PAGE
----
What has been troubling me the most about this book is how convicting it is. Are the troubles of the world due to the fact, in part anyway, that I too have not morphed into who God designed me to be? I have spent quite a bit of time over the last several months trying to figure out how Christians might have a bigger impact in the world and I think it as simple as this from The Baptist Faith and Message, “Christians are under obligation to seek to make the will of Christ supreme in our own lives and in human society. Means and methods used for the improvement of society and the establishment of righteousness among men can be truly and permanently helpful only when they are rooted in the regeneration of the individual by the saving grace of God in Jesus Christ.”

Especially in light of what has been going on the last few years, I am in favor of having difficult conversations about race relations in America, about reforming a justice system that is broken in many places, and doing what I can to ensure that swift and certain justice is delivered to anyone who chooses to abuse their power or authority on those they have sworn to protect and serve. But, ultimately, no solution anyone comes up with will work unless, as stated above, it is rooted in the regeneration of the individual by the saving grace of God in Jesus Christ. St. Francis of Assisi is credited as saying, “Sanctify yourself and you will sanctify society.” And, really, the solution is no more complicated than that. And, as Ortberg suggests, anything short of that amounts to Christians simply trying harder to be better and that has not been working.

Application

What I have gained from reading this book is a deeper understanding of transformation, what it means to be transformed, and that transformation is not simply an act of God but also something that requires discipline and purposeful, intentional training. Simply trying hard will not help us “do the right thing at the right time in the right way with the right spirit.” [5] In addition to training as an athlete would at spiritual discipline, we are also told that we need to wait, even trying to deliberately place ourselves in situations where we have to wait (Ortberg, 2002, p. 83). For me, I don’t need to find reasons to wait because, as it turns out, God has given me one and I need to find a way to be comfortable in it, which has not been easy. My wife and I sold our house last summer because both of us thought God had called us to ministry in another state but, one year later, we are now beginning to question whether we were called or whether the move was something we wanted for ourselves. After questioning our calling for several months, we are beginning to realize that God wants us to grow more where we are because the time is not right for us right now. This book made me realize that, perhaps we need more training before we are sent because God doesn’t think we are ready yet.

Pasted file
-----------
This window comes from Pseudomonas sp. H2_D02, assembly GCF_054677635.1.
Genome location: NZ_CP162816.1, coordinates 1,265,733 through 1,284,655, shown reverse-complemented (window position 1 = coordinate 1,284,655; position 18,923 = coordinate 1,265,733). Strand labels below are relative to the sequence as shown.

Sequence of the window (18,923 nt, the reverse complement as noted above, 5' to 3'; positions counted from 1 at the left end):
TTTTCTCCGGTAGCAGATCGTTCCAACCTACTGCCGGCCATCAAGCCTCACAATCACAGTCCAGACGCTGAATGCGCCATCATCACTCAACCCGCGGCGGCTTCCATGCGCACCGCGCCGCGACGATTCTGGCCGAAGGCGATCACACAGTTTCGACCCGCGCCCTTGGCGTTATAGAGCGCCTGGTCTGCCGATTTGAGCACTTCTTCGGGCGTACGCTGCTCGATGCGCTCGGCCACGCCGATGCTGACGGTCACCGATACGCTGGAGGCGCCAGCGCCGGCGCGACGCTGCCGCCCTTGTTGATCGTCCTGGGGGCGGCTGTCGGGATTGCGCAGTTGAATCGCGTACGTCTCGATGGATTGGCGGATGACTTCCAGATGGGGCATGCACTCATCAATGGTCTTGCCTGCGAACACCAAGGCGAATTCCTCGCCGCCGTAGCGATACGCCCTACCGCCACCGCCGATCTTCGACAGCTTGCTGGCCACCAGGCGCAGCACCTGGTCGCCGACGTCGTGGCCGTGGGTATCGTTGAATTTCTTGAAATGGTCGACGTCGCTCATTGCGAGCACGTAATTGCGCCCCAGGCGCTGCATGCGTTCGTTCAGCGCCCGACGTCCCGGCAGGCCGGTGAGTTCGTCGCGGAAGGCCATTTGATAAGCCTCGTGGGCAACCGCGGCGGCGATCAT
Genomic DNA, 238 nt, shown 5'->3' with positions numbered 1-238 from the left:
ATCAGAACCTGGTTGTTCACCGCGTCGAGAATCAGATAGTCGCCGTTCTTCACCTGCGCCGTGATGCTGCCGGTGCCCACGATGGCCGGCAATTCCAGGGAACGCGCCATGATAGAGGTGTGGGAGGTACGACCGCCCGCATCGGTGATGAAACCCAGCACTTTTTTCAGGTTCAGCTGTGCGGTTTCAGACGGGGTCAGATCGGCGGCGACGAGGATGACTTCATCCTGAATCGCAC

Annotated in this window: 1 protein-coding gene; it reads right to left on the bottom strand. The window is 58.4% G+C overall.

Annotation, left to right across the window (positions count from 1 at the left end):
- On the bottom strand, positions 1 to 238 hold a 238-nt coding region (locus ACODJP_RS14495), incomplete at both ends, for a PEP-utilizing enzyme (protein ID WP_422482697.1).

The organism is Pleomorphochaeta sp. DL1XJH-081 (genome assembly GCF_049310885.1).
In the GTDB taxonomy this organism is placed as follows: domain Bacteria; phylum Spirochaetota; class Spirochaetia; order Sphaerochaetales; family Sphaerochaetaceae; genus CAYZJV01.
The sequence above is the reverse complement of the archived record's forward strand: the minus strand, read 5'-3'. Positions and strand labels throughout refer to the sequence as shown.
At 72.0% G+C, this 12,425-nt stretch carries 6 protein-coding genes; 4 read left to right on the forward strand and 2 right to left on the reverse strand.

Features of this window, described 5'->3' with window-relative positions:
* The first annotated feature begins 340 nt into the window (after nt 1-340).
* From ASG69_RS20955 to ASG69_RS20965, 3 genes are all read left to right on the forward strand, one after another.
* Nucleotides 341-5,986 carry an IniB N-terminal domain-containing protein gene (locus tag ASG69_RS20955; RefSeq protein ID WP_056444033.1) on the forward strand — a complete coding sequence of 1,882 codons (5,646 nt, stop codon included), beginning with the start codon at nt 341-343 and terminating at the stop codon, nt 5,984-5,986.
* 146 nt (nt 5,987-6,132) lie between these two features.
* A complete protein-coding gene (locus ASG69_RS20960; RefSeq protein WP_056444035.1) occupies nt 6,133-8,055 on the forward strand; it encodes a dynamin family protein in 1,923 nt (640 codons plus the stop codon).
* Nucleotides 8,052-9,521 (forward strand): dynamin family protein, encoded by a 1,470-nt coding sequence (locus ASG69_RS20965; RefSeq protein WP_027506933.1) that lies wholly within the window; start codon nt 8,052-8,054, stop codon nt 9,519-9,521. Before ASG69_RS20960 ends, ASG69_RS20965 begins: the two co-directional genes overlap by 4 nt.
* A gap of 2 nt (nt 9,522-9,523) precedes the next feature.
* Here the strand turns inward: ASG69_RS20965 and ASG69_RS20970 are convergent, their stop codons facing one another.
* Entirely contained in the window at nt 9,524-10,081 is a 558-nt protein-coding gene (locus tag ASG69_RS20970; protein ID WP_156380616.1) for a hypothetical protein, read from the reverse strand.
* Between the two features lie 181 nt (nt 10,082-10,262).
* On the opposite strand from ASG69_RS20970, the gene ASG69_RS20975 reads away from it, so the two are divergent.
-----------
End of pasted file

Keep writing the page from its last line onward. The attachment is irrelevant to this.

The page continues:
[1] John Ortberg, The Life You’ve Always Wanted, 2002, p. 29 

[2] Ibid. 33 

[3] Ibid. 46 

[4] John Ortberg, The Life You’ve Always Wanted, 2002, p. 33 

[5] John Ortberg, The Life You’ve Always Wanted, 2002, p. 43